Through this rapid review, we identified several studies from the published and grey literature that report differential patterns of health care access and health outcomes for individuals with COPD. As summarized in Figure 2, substantial variation was detected in health care access in terms of PCP or GP visits, pharmacotherapy adherence, and pulmonary rehabilitation. Considerable variation in health outcomes was also observed for inpatient hospitalizations, and ED visits, as well as mortality. Most studies included in the present review characterized observed variation by differential access to care and/or health outcomes due to specific sociodemographic variables or determinants, such as a patient’s age, SES, sex, geography, and/or ethnicity or race. Geography was the most widely evaluated determinant of variation among included studies, with nearly half of the studies reporting statistically significant geographical variation in access to care (10 of 25 studies) and health outcomes (10 of 21 studies) for those with COPD.

The present rapid review expands on the current evidence base6 regarding health inequities for patients with COPD by examining how access and health outcomes can vary across the continuum of COPD care for a greater variety of patient subgroups (i.e., age, sex, SES, geography). It is important to note that the objective of most of the included studies was not necessarily to identify variation in COPD care, but rather to assess the differential impact of one or more sociodemographic variables on specific quality indicators relevant to individuals with COPD. However, in doing so, the findings from these studies suggest that variation in access and outcomes does exist in different subgroups, across a variety of clinical settings, and in varying health care systems.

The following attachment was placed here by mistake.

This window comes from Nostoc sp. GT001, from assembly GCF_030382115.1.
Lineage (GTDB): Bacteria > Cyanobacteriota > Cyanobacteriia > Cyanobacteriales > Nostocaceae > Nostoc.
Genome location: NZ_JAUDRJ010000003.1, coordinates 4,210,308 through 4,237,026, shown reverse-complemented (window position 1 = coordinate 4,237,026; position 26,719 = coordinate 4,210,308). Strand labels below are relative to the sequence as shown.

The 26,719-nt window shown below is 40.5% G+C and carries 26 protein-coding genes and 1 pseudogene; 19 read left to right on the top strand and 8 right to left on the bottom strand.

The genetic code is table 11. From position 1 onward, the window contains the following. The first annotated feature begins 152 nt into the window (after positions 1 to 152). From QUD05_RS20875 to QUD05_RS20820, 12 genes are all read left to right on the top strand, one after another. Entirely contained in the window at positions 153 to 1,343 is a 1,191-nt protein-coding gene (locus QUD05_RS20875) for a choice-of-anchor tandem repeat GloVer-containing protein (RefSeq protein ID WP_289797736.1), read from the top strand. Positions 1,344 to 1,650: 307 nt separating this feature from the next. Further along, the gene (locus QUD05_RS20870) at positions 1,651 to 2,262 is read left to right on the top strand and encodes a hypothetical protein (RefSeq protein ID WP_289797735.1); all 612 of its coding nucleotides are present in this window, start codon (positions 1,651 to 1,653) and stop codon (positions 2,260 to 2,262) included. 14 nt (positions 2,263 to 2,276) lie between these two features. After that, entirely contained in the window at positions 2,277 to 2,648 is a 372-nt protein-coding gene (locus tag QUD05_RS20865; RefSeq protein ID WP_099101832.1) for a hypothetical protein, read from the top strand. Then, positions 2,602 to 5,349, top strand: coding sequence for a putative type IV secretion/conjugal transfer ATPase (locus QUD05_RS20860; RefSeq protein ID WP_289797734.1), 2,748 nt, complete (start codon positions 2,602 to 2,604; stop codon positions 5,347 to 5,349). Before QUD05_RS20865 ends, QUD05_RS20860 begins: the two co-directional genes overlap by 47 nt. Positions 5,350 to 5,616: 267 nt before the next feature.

A particular strength of this review is that we were able to understand how, where, and the extent to which variation has currently been studied and identified, as well as visualize where current gaps in the literature exist. For example, the current literature was primarily centered on the following indicators: inpatient hospitalizations (71%), mortality (38%), access to pulmonary rehabilitation (36%), access to primary care providers (32%), pharmacotherapy adherence (28%), and ED visits (24%). We found that, among included studies, health care access (Table 2) was studied more extensively—with more statistically significant findings—compared to health outcomes in different patient groups (Table 3), with much of the literature on variation in access focused on the treatment or management of COPD. In contrast, few studies examined variation in access to preventative care and no studies examined key prevention-related measures such as influenza vaccination rates; this represents a clear gap in the current literature (Figure 2). Given the importance of both primary and secondary preventative approaches in chronic disease progression, further study of variation in access to preventive care is warranted. Importantly, only 2 studies evaluated access to pulmonary subspeciality care.9,15 Referral and access to pulmonary physicians and/or respiratory therapists are critical to the overall understanding of variation in health care access for individuals with COPD, especially when considering geographic variation.